Defining tool versions for reliable builds

Defining tool versions for reliable builds

Sep 14, 2023

Multiple versions are installed of tools like Ruby, Node.js and Go on the stacks side-by-side. Since most projects depend on a specific version (implicitly or explicitly), it’s a good idea to declare the required version in workflows instead of relying on the default version available in $PATH.

Installed tool versions are listed in the stack reports ( example)

Bitrise helps selecting the right tool version in three ways:

  1. Common configuration options like the .ruby-version file or the $NODE_VERSION environment variable are automatically recognized during the build. The version declared with these options is automatically activated (if available installed). This is implemented with the asdf project.
  2. Additional versions can be installed at runtime with a single command like asdf install ruby 3.2.0
  3. Some Bitrise steps that depend on a tool - such as the Cocoapods or Fastlane steps - install the declared version automatically (if not available)

How to declare tool versions #

The best way to declare the specific tool version is via version files like .ruby-version, .node-version, .tool-versions, etc. By storing this information in the project repository, every developer’s local environment can match the CI environment by using a version manager (we recommend asdf, which handles the most common tools in one version manager).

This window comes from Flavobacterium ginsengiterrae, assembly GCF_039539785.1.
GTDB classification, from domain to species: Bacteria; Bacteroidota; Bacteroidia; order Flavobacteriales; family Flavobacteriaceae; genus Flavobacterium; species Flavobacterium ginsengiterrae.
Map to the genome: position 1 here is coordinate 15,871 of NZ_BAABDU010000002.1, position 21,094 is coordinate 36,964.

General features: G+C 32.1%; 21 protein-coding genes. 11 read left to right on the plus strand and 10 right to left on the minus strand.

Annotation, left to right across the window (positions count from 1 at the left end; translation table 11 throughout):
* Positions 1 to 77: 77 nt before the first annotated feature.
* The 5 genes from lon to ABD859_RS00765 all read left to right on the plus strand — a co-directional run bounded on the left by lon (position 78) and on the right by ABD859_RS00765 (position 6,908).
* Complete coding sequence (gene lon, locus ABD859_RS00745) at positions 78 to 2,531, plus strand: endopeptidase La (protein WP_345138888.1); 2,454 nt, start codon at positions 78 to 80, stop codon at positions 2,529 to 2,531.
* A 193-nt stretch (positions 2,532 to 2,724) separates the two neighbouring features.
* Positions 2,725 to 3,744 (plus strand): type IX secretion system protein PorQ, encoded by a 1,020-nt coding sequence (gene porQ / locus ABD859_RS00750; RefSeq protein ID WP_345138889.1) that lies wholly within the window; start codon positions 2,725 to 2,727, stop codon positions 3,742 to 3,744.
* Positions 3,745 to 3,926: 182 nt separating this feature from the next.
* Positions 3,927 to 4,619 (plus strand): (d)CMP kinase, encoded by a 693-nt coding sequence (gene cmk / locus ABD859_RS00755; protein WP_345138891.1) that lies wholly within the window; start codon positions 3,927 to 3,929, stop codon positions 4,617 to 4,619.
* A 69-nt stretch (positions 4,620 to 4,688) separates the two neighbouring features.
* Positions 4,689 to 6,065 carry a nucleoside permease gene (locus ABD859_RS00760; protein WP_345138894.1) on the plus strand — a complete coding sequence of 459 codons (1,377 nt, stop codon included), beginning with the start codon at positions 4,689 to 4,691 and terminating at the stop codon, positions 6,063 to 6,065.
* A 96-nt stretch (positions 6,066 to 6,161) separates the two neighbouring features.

The following version files are automatically recognized in Bitrise stacks:

  • .tool-versions ( learn more)
  • .ruby-version
  • .node-version
  • .nvmrc
  • .go-version

By placing this file in the repository root, commands executed in that directory (or its subfolders) will see the declared tool version in $PATH.

Changing a version at runtime is also possible via the asdf CLI tool, for example:

asdf local ruby 3.2
asdf local nodejs 18.16

Version aliases #

Not every possible tool version is preinstalled on the stacks, but there are special alias versions defined for every major and major.minor version. These aliases always point to the latest installed patch version and can be used like full version numbers. For example, declaring Ruby 3.2 selects one preinstalled Ruby version, the latest available patch version of 3.2.x.

Debugging version selection issues #

To see what are the currently selected tool versions and why, run asdf current in a script step:

golang          1.20            /Users/vagrant/.tool-versions
nodejs          18              /Users/vagrant/workspace/.node-version
ruby            3.2             /Users/vagrant/.tool-versions

This shows that Go and Ruby versions are coming from the global .tool-versions file in the user home, while the Node.js version is coming from the current folder’s .node-version file.